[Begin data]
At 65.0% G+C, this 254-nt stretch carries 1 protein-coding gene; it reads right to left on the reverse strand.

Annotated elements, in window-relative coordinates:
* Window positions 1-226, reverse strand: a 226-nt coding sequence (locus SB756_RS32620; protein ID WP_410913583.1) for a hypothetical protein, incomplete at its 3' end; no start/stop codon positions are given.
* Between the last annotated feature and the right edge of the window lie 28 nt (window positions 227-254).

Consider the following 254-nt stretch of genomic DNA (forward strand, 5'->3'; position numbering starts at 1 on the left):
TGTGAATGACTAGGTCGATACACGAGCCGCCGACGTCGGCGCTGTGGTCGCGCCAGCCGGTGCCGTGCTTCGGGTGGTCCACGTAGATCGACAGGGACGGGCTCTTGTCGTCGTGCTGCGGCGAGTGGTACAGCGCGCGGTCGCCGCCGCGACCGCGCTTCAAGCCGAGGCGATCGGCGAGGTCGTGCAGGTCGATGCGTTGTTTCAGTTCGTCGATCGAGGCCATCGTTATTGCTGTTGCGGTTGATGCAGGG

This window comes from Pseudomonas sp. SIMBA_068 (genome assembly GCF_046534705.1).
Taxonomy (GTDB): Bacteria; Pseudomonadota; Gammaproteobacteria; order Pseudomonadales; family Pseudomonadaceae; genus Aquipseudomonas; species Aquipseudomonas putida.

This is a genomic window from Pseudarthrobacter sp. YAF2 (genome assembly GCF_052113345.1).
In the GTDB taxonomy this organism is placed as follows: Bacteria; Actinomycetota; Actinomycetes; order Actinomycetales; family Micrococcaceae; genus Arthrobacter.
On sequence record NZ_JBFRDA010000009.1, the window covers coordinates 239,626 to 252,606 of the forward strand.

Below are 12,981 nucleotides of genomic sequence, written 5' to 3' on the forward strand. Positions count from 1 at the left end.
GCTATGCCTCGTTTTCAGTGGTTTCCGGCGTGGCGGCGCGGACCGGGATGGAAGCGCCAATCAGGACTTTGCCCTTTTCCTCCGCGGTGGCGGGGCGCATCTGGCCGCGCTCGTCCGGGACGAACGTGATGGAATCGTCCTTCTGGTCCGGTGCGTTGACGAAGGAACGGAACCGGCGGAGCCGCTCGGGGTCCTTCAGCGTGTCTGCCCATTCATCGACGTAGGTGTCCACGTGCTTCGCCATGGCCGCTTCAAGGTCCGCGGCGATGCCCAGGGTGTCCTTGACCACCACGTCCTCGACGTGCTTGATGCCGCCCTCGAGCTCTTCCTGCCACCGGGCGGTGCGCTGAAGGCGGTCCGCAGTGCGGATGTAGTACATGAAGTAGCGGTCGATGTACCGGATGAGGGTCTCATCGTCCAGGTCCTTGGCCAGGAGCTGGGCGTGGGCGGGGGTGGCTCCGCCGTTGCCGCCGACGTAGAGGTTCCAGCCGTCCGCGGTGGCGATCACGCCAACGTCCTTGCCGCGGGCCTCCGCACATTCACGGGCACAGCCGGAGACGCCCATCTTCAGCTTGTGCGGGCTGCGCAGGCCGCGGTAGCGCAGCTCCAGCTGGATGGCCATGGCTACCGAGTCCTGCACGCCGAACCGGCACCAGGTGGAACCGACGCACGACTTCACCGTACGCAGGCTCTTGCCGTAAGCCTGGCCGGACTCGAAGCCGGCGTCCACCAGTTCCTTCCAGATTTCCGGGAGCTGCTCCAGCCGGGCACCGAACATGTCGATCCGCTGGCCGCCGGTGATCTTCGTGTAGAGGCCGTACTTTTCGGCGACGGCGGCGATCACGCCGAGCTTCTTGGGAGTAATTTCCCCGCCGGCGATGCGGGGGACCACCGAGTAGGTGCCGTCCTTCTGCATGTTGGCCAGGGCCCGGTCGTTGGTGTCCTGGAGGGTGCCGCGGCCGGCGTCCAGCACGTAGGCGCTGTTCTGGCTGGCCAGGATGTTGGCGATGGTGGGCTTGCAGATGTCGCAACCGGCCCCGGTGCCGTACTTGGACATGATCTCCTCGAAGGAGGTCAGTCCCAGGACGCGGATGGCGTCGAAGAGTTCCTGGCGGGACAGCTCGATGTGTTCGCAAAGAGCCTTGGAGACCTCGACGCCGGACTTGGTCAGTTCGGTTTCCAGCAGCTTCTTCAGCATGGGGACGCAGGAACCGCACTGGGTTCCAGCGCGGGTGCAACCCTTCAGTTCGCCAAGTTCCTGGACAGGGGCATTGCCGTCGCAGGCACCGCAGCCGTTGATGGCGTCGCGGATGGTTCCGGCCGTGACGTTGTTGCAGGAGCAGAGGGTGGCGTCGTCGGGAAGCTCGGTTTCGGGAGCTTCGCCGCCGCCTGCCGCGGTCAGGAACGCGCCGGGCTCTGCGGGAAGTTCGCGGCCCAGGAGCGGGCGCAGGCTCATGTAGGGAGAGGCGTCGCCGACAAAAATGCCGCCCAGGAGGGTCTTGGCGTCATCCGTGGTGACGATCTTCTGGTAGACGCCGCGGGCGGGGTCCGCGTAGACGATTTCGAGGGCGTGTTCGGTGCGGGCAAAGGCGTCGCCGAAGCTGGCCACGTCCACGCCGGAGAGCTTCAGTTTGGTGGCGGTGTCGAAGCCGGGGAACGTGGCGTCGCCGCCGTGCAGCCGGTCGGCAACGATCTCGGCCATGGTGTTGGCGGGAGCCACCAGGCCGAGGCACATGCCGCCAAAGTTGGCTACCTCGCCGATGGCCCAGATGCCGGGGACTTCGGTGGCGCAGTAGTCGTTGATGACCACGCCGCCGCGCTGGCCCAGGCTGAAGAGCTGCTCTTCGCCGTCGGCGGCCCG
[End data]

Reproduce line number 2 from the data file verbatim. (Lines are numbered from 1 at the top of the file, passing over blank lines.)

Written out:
Annotated elements, in window-relative coordinates: